Jump to ContentJump to Main Navigation
AIDS, Culture, and Gay Men$
Users without a subscription are not able to see the full content.

Douglas A. Feldman

Print publication date: 2010

Print ISBN-13: 9780813034317

Published to Florida Scholarship Online: September 2011

DOI: 10.5744/florida/9780813034317.001.0001

Show Summary Details
Page of

PRINTED FROM FLORIDA SCHOLARSHIP ONLINE (www.florida.universitypressscholarship.com). (c) Copyright University Press of Florida, 2022. All Rights Reserved. An individual user may print out a PDF of a single chapter of a monograph in FLASO for personal use.date: 06 July 2022



(p.269) 15 Postscript
AIDS, Culture, and Gay Men

Douglas A. Feldman

University Press of Florida

By the late 1980s and early 1990s, in the United States, most sexually active men who have sex with men (MSM) involved in relationships outside their regular partner were routinely practicing safer sex most of the time. Gay men had learned to use condoms correctly, had reduced their number of partners, and were engaging in less risky sexual practices. Many had participated in HIV risk reduction workshops targeting the gay community. Others were serving as “buddies” to assist gay men with AIDS through their local AIDS community-based organizations. Today, things have changed. “Barebacking” (anal sex without condoms) has increasingly become acceptable behavior. In 2008, the Centers for Disease Control and Prevention (CDC) reevaluated their data and concluded that the number of new cases of HIV infection per year was not 40,000 as estimated, but rather was closer to 56,300, and it had been at that level for several years. Applied medical anthropologists are in a unique position to understand the dynamics of HIV risk among MSM throughout the world and to contribute to the amelioration of this health crisis.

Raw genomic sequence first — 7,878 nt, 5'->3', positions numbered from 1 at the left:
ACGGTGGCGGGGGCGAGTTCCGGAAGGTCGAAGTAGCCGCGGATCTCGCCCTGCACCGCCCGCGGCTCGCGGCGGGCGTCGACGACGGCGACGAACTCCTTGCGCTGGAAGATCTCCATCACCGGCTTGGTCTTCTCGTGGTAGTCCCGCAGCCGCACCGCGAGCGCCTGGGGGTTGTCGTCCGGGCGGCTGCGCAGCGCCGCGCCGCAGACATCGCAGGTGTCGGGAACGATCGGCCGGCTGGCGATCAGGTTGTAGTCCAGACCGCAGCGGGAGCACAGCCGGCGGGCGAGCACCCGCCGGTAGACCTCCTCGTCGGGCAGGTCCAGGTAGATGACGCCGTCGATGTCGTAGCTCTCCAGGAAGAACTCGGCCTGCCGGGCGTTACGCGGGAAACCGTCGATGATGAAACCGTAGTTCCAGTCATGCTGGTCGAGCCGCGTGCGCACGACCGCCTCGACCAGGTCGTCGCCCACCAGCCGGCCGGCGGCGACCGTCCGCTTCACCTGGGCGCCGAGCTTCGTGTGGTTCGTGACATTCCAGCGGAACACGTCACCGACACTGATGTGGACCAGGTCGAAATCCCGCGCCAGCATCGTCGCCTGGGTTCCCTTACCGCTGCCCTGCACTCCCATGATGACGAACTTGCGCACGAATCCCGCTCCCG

Keywords:   HIV infection, AIDS, gay men, condoms, applied medical anthropologists, barebacking, anal sex, community-based organizations, safer sex, gay community

Florida Scholarship Online requires a subscription or purchase to access the full text of books within the service. Public users can however freely search the site and view the abstracts and keywords for each book and chapter.

Please, subscribe or login to access full text content.

If you think you should have access to this title, please contact your librarian.

To troubleshoot, please check our FAQs , and if you can't find the answer there, please contact us .